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Malcolm French+JeremyDave MarshallPrior Aelredrjb Recent comment authors
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rjb
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rjb

+James White is an excellent man. Good to see he’s bringing his very considerable gifts to the movement.

Concerned Anglican
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Concerned Anglican

All three patrons are excellent. The ‘No’ campaign is notching up some heavyweight theologians, historians and commentators. I would be inclined to take them more seriously than the motley collection of bishops in favour. I do hope that by ‘Super Saturday’ this week, when six more English diocesan synods vote on the Covenant, the electorates will have taken time and trouble to be really well informed about just what is being proposed. This is really the last chance for pro – Covenant groups to stage a come back. Alternatively, and in my opinion sensibly, most of the six will vote… Read more »

Chris Smith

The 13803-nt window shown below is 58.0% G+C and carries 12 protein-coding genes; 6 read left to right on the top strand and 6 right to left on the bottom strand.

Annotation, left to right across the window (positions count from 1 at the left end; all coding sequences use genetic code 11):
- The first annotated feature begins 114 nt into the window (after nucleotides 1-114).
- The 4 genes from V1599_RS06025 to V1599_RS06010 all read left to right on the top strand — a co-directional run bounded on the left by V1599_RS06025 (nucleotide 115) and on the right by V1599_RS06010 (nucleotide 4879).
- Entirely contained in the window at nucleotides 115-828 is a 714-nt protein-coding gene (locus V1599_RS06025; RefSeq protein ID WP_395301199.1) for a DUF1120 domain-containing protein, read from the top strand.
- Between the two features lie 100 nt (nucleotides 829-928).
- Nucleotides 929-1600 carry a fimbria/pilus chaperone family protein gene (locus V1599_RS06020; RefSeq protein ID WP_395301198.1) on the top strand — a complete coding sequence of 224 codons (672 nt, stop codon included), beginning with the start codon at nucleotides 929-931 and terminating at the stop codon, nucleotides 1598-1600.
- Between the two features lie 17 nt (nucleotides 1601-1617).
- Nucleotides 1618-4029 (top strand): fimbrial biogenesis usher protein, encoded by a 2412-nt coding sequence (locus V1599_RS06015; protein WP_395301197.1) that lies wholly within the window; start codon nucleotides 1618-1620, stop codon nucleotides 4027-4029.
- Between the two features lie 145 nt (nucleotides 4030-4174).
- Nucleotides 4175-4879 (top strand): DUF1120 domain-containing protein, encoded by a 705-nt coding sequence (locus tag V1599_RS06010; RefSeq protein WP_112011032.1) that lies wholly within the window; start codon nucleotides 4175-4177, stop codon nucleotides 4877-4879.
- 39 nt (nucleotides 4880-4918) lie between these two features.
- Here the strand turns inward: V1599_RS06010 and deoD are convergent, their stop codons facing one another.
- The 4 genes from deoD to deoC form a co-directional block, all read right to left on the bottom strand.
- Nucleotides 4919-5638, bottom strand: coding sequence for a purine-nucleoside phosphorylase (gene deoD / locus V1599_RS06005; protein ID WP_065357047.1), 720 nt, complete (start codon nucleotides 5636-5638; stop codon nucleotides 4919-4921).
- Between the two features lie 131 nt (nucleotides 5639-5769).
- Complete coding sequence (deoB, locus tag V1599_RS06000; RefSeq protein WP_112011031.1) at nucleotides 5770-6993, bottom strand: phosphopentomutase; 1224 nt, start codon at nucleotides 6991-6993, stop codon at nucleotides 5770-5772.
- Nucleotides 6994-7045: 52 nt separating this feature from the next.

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Chris Smith

This ill-conceived “Covenant” is also perhaps the current Archbishop of Canterbury’s attempt to form an Anglican Magesterium loosely modeled on the model used by Roman Catholicism. It is an attempt to take us backward in time as if the Reformation itself never happened. It is an attempt to “control” us. The imperial top-down magesterium model is not working in Rome and is being challenged by millions of Roman Catholics as a model that does not reflect Jesus. It reflects Roman Emperors. The Covenant moves us in that direction and it is unacceptable. Shame on Rowan Williams for participating in this… Read more »

Leonardo Ricardo
Guest

Diarmaid MacCulloch, Thank you, finally, yes, finally we get the straight scoop on the Anglican Covenant and the several CLEAR reasons for NOT approving it by dioceses at The Church of England! Watching yesterdays video, the ABC non-spelling out why ¨the Anglican covenant¨ MUST BE APPROVED doom, seemed plain despotic as he not-so-subtly scolds those who would disagree with him…him, it´s about him and his well plotted scheme (and specially selected cochairs of the Covenant Design team)…some even say he had a very mean look in his eyes for being *questioned* about the wisdom of the Anglican Covenant at ALL!… Read more »

Father Ron Smith
Guest